Please forward this error abul ala maududi pdf to sharedip-2322918341. Please forward this error screen to sharedip-2322918341. He was the founder of the Jamaat-e-Islami, the largest Islamic organisation in Asia.

He and his party are thought to have been the pioneer in politicizing Islam and generating support for an Islamic state in Pakistan. Aurangabad India, then part of the princely state enclave of Hyderabad, until it returned to India in 1948. He was the youngest of three sons of Maulana Ahmad Hasan, a lawyer by profession. At an early age, until he was nine, Maududi was given home education, he “received religious nurture at the hands of his father and from a variety of teachers employed by him. I do not have the prerogative to belong to the class of Ulema. By virtue of my inner light, I conclude that neither the old school nor the new is totally in the right. Always interested in independence from the British, Maududi lost faith in the Congress Party and its Muslim allies in the 1920s as the party developed an increasingly Hindu identity.

Maududi spent some time in Delhi as a young man but went back to Hyderabad in 1928. It was from 1933 to 1941 that Maududi’s “most important and influential” works were published, according to scholar Seyyed Vali Nasr. Nasr describes his role at the time as a “ideologue” rather than a journalist he was earlier, or the political activist he became after founding his party. In that year he also married Mahmudah Begum, a woman from an old Muslim family with “considerable financial resources”. The family provide financial help and allowed him to devote himself to research and political action, but his wife had “liberated”, modern ways, and at first rode a bicycle and did not observe purdah. She was given greater latitude by Maududi than were other Muslims. Indian National Congress and the Muslim League.

At this time he decided to leave Hyderabad for Northwest India, closer to the Muslim political center of gravity in India. His hope was to make it a “nerve center” of Islamic revival in India, an ideal religious community, providing leaders and the foundation for a genuine religious movement. He wrote to various Muslim luminaries invited them to join him there. In Lahore he was hired by Islamiyah College but was sacked after less than a year for his openly political lectures. British India as a religious political movement to promote Islamic values and practices.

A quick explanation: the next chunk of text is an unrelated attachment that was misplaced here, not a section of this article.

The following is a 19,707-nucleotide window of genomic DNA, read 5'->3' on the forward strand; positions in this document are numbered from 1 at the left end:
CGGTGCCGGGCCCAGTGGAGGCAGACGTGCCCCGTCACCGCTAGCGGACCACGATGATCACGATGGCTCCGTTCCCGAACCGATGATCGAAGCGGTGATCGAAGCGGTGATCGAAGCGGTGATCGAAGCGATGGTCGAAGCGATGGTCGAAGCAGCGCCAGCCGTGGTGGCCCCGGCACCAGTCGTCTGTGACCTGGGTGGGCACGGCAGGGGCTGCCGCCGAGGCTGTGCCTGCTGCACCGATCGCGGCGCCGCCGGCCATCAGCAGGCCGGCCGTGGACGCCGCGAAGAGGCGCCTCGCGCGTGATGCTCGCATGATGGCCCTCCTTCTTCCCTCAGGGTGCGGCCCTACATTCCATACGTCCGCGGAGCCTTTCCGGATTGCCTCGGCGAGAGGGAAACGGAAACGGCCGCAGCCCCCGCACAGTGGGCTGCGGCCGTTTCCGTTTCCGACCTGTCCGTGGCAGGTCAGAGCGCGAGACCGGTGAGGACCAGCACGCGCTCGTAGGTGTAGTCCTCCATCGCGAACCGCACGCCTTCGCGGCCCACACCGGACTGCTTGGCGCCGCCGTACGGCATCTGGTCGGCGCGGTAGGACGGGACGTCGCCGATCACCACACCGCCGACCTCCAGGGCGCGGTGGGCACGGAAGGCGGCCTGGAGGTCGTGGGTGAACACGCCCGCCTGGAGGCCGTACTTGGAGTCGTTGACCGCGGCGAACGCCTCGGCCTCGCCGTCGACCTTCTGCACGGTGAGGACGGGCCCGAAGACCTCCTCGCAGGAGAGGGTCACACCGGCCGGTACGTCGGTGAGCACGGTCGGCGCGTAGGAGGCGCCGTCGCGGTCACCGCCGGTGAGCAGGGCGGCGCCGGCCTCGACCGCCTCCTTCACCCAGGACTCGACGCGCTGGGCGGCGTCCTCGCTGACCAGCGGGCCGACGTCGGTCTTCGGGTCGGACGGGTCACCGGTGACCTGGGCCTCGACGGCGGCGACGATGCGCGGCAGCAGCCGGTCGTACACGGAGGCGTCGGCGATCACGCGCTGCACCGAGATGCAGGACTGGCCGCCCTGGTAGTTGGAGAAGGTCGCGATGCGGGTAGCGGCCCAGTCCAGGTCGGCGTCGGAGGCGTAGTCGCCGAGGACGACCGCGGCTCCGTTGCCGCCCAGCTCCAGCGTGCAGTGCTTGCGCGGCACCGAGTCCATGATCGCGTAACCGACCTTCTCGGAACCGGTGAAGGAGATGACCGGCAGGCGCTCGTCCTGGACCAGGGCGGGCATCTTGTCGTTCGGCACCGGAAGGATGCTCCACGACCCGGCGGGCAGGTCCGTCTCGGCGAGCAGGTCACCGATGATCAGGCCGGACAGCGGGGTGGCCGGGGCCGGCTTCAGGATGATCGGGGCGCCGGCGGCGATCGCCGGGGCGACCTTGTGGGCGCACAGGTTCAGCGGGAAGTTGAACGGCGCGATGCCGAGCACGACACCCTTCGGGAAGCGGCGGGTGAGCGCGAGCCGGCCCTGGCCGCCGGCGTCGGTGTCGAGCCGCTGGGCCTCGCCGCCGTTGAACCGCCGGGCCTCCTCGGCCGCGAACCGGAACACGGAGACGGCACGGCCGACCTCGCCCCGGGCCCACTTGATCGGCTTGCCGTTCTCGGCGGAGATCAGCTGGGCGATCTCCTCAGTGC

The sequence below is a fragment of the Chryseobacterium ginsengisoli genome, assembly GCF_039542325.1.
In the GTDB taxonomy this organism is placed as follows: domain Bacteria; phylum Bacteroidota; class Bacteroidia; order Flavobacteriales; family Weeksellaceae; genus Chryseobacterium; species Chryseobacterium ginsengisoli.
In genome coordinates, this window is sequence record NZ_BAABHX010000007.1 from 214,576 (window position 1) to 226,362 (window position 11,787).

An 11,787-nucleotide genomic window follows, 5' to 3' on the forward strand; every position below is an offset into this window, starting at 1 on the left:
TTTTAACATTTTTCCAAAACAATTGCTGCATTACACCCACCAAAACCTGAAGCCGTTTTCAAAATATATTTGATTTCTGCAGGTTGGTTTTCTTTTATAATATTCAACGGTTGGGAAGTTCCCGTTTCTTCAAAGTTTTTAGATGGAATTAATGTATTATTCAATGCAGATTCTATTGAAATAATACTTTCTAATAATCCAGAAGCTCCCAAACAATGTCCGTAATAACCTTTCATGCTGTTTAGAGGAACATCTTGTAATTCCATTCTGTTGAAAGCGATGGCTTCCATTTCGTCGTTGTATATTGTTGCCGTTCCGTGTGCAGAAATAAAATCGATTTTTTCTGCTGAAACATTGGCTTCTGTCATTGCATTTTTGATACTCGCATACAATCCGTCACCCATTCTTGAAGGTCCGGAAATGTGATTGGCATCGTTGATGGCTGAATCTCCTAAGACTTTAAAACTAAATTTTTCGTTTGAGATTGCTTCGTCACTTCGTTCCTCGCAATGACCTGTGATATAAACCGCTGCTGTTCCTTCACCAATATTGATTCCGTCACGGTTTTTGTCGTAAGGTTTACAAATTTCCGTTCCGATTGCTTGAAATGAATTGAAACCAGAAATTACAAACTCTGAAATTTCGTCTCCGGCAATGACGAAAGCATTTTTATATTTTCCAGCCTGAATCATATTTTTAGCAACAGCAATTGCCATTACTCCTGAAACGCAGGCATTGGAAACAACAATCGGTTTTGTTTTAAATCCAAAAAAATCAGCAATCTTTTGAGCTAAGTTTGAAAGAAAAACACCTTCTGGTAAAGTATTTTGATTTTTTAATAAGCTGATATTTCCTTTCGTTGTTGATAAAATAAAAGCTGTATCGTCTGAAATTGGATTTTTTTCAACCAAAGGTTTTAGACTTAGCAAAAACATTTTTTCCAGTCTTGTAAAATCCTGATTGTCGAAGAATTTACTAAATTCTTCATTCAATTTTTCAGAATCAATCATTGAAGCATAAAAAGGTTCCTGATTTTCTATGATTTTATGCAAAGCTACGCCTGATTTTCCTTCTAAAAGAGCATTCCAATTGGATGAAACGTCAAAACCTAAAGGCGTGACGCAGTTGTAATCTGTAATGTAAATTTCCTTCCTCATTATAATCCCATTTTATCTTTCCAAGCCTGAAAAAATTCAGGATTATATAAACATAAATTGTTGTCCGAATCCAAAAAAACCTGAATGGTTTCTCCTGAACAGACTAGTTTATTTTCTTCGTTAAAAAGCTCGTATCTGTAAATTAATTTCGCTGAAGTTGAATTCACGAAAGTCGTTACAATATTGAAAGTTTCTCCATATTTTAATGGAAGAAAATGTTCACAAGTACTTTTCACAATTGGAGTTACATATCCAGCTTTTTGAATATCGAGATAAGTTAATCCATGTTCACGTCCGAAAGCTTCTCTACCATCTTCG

His Mission was supported by eminent scholars such as Maulana Amin Ahsan Islahi, Mualana Muhammad Manzoor Naumani, Maulana Abul Hassan Ali Nudvi and Maulana Naeem Siddiqui. Initially, Maududi opposed the creation of a separate Muslim state in the subcontinent. Muslim League who sought an independent Muslim-majority state. An Islamic state is a Muslim state, but a Muslim state may not be an Islamic state unless and until the Constitution of the state is based on the Qur’an and Sunnah. In particular he opposed the Pakistani state allowing conventional banking and giving too many rights to minorities and Muslims sects such as the Ahmadiyya he considered heretical. With the Partition of India in 1947, the JI was split to follow the political boundaries of new countries carved out of British India.

Philosophy or value system, was a “party”, those who serve in the military are exempted. Over time Maududi became more orthodox in his attitudes, he and the JI participated in a campaign against the Ahmadiyya Community in Pakistan. Maududi suffered from a kidney ailment most of his life. Maududi poured his energy into books – in Lahore he was hired by Islamiyah College but was sacked after less than a year for his openly political lectures. Rechercher les pages comportant ce texte. Review of Maududi and the making of Islamic fundamentalism.

The organisation headed by Maududi became known as Jamaat-i-Islami Pakistan, and the remnant of JI in India as the Jamaat-e-Islami Hind. With the founding of Pakistan, Maududi’s career underwent a “fundamental change”, being drawn more and more into politics, and spending less time on ideological and scholarly pursuits. Although his Jamaat-i Islami party never developed a mass following, it and Maududi did develop significant political influence. In 1951 and again in 1956-7, the compromises involved in electoral politics led to a split in the party over what some members felt were a lowering of JI’s moral standards. In 1953, he and the JI participated in a campaign against the Ahmadiyya Community in Pakistan.

Anti-Ahmadi groups argued that the Ahmadiyya did not embrace Muhammad as the last prophet. Maududi was arrested by the military deployment headed by Lieutenant General Azam Khan and sentenced to death for his part in the agitation. The campaign shifted the focus of national politics towards Islamicity. The 1956 Constitution was adopted after accommodating many of the demands of the JI. However following a coup by General Ayub Khan, the constitution was shelved and Maududi and his party were politically repressed, Maududi being imprisoned in 1964 and again in 1967. The loss led Maududi to withdraw from political activism in 1971 and return to scholarship.

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